The goal of this article is to help you pick the best Dell laptop to run Linux. We assume that you already know the difference between a dual-core and a quad-core CPU, so we’ll leave the hardware considerations aside and focus on more general aspects of choosing the best Dell laptop instead.
Linux-Ready Systems from Dell
“Part of Project Sputnik, Dell started an open-ended exploratory project to identify what developers wanted in an ideal system,” Dell explains the origin of its Linux-ready systems. “The systems come with either Ubuntu or Red Hat Enterprise Linux. With Canonical and Red Hat certification, Dell validation, and factory install options, you can be assured that your system just works, allowing you to focus on creating value and driving business results.”
Two most popular Linux-ready systems from Dell at the moment are the Dell XPS 13 and the Dell Precision 5520. The former is a sleek, ultra-thin 13.3-inch laptop with a beautiful InfinityEdge display, a powerful CPU from Intel, and up to 16 GB of memory. The latter is a productivity-oriented workstation with a 15-inch display, the latest Intel Core and Xeon processors, NVIDIA Quadro M1200 professional graphics card, and up to 32 GB of memory.
New or Used?
Because of their popularity, there’s always a steady supply of used and refurbished Dell laptops on sites like eBay and Amazon. If you’re on a tight budget, a used or refurbished laptop can save you a lot of money, with minimal downsides.
While used laptops are typically sold directly by their former users, refurbished laptops have been returned to a manufacturer or vendor for various reasons. Manufacturers and vendors test refurbished products for functionality and defects, repair them, and resell them. Apart from minor cosmetic damage, refurbished laptops from Dell tend to be in mint condition, a brand-new battery included.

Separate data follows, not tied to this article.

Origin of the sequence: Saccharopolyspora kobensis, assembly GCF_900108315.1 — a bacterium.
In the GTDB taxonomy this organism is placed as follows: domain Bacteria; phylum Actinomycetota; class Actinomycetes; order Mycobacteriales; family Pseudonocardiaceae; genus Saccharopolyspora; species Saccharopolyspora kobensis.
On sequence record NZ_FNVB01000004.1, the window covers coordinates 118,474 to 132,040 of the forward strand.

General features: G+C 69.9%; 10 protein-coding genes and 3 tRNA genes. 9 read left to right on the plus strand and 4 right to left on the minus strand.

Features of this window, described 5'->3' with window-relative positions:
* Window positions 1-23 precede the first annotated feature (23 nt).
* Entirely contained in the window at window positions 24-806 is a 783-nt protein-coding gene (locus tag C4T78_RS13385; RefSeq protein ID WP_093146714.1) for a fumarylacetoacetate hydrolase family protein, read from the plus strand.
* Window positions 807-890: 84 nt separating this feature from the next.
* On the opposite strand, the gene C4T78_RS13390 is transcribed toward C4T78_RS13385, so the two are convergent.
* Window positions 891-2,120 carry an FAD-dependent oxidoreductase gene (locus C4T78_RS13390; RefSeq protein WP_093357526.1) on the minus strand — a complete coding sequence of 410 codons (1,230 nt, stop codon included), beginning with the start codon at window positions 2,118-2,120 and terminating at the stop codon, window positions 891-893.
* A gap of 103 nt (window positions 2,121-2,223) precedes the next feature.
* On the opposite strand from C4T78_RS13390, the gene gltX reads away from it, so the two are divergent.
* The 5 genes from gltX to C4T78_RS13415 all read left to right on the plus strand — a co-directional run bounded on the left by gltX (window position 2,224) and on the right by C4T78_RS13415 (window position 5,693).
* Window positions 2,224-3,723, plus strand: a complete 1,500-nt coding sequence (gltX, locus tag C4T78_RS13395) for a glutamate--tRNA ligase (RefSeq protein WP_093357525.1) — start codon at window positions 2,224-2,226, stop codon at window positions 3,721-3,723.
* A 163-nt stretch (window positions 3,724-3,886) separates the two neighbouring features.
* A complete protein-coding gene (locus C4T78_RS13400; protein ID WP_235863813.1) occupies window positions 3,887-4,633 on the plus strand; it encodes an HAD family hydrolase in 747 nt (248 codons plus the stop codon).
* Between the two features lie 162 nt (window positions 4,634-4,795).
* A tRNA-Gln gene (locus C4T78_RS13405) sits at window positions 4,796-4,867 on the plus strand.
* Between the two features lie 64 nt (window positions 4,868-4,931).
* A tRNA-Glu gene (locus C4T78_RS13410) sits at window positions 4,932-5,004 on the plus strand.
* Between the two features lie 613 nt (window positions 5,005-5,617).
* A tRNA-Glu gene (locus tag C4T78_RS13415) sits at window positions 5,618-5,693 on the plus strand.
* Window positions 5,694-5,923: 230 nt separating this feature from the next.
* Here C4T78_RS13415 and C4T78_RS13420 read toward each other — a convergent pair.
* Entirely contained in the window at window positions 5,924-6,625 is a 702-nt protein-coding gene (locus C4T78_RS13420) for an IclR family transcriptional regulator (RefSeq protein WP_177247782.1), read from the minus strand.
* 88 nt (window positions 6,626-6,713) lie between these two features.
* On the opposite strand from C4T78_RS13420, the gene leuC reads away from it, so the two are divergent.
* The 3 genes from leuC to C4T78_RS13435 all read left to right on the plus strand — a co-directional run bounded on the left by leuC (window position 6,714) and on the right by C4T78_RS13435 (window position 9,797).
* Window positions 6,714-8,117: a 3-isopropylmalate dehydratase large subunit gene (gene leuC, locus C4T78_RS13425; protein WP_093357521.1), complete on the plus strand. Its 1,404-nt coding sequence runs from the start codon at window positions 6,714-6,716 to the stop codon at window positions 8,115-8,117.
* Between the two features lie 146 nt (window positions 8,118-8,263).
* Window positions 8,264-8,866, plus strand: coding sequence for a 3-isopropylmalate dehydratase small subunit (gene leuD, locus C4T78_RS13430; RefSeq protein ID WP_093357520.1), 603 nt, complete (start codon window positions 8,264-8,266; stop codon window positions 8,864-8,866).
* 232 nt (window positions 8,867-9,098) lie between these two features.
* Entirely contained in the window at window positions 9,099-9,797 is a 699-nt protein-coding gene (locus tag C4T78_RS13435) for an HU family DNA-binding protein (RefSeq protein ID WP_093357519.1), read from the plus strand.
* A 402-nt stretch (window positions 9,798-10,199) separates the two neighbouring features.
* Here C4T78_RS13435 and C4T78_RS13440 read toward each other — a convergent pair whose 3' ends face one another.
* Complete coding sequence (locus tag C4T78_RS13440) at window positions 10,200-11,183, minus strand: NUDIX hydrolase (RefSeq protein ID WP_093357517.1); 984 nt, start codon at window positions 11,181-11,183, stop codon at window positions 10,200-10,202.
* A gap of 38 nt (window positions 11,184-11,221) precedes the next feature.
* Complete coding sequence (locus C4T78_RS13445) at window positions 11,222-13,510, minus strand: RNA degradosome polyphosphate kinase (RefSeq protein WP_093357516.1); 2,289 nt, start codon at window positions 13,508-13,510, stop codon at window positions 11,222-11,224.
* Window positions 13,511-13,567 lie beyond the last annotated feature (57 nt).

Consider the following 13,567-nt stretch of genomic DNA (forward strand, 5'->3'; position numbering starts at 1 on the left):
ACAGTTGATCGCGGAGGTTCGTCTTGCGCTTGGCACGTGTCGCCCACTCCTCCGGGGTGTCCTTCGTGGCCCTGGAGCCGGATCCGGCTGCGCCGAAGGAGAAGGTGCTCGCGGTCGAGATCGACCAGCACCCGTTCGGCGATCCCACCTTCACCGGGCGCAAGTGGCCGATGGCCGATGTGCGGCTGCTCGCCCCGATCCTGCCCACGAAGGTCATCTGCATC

Check Linux Compatibility Databases
Unless you choose one of Dell’s Linux-ready laptops, you should always check if your favorite model is compatible with Linux. Hardware database project H-Code is a good place to start, but many other similar sites are available as well. Most popular Linux distributions have their own individual hardware compatibility resources, including Linux Mint, Ubuntu, and Arch.
Even if you don’t find your favorite model on any list, you can still get a pretty good idea about its compatibility with the Linux operating system simply by evaluating how many models from the same manufacturer are compatible with Linux. And if that fails as well, there are always forum boards where you can ask fellow Linux users whether they have experience with the Laptop you want to buy.
These days, choosing a Linux laptop doesn’t differ too much from choosing a laptop in general, especially if you decide to go with Dell. Most Dell laptops work right-out-of-the-box with all major Linux distributions, and Dell even sells a line of Linux-ready machines with Canonical and Red Hat certification.
(This post contains affiliate links. It is a way for this site to earn advertising fees by advertising or linking to certain products and/or services.)